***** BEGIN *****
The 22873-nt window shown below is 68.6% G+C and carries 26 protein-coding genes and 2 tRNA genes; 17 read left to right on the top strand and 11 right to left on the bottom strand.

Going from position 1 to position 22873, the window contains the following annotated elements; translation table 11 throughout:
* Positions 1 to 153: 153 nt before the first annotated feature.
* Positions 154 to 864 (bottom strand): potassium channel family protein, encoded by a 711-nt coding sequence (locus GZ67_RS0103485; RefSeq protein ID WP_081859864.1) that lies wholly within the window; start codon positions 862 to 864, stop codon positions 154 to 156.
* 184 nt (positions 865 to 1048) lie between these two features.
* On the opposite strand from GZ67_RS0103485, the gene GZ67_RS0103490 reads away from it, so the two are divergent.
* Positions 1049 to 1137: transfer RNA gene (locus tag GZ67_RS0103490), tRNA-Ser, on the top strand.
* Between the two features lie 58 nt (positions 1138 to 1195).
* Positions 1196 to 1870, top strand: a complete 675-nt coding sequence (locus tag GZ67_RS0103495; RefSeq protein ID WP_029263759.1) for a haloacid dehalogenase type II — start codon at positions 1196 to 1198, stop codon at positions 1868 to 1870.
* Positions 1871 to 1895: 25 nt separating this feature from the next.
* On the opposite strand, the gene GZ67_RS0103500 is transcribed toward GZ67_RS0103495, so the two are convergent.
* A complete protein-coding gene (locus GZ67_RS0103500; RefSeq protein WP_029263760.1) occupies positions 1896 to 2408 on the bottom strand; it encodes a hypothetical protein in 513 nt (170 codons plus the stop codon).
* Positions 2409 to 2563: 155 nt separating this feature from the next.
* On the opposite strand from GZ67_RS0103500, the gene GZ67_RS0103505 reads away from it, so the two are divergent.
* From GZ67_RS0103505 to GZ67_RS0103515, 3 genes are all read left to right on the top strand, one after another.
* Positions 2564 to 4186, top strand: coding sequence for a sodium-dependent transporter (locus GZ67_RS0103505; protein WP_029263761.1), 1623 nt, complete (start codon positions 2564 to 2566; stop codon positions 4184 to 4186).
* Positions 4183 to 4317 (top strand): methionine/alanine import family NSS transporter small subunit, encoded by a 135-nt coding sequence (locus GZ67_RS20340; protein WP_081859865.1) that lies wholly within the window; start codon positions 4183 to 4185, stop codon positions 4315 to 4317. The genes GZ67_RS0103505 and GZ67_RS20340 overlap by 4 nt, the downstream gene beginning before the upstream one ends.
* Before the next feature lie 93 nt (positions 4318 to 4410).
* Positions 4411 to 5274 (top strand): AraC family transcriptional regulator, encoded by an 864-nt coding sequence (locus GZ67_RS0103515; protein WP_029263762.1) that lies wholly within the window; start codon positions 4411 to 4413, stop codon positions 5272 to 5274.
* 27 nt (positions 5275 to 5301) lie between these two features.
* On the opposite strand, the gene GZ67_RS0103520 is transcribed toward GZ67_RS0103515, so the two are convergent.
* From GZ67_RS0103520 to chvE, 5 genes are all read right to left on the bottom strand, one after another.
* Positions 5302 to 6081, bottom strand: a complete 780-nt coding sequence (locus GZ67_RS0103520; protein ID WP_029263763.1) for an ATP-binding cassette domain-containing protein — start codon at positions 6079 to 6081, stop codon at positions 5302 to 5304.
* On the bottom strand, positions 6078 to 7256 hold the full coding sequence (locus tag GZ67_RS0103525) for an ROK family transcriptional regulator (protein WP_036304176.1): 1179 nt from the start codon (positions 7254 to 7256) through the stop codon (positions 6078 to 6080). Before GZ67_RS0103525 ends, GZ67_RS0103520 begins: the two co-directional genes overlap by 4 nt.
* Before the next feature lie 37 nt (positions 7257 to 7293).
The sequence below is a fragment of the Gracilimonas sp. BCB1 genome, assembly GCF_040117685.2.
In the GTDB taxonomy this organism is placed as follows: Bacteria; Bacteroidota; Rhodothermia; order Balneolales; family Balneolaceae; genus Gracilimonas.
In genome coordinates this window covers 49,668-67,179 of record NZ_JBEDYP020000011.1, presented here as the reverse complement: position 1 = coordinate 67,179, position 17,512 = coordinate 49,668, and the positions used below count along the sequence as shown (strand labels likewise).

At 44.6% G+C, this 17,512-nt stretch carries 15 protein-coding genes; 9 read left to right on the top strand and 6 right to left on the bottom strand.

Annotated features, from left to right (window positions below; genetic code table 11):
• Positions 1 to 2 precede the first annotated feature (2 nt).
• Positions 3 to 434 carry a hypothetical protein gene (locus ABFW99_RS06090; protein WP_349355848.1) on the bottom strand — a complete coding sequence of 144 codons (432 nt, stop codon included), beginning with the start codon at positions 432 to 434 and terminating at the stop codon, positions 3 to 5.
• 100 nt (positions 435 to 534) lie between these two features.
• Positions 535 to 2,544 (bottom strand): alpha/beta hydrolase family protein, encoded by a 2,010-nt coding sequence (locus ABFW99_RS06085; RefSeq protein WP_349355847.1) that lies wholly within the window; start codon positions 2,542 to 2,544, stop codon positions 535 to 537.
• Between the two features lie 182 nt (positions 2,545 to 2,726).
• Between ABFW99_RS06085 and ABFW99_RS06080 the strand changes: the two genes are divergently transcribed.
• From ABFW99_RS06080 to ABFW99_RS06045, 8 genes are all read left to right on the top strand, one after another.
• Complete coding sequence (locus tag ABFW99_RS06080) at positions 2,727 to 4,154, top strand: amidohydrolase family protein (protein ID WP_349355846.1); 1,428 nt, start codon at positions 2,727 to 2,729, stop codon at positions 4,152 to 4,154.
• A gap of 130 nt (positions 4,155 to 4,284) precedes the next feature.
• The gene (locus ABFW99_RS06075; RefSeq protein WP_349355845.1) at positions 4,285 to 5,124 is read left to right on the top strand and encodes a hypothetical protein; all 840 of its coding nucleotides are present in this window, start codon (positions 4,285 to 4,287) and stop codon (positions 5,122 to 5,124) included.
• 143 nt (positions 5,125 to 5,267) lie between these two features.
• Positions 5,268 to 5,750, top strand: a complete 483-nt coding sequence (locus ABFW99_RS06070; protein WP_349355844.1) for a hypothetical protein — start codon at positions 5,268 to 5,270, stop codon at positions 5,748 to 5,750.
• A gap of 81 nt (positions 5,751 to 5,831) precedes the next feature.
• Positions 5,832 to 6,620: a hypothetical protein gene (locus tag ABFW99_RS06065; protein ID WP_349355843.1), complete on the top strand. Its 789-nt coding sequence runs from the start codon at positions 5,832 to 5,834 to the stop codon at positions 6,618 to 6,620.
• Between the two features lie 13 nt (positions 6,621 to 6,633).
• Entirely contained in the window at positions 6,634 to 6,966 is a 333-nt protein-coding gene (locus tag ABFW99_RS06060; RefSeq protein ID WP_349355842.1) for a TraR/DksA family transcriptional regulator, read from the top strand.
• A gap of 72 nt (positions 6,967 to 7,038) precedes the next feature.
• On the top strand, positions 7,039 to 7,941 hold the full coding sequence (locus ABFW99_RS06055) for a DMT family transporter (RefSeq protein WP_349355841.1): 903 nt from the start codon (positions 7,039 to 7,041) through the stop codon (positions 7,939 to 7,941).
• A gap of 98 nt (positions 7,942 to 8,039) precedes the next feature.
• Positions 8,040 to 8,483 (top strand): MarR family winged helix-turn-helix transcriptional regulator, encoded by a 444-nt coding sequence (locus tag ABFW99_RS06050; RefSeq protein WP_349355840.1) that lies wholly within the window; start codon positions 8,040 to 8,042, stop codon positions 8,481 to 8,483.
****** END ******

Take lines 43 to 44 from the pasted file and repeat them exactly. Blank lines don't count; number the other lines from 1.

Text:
• A gap of 81 nt (positions 5,751 to 5,831) precedes the next feature.
• Positions 5,832 to 6,620: a hypothetical protein gene (locus tag ABFW99_RS06065; protein ID WP_349355843.1), complete on the top strand. Its 789-nt coding sequence runs from the start codon at positions 5,832 to 5,834 to the stop codon at positions 6,618 to 6,620.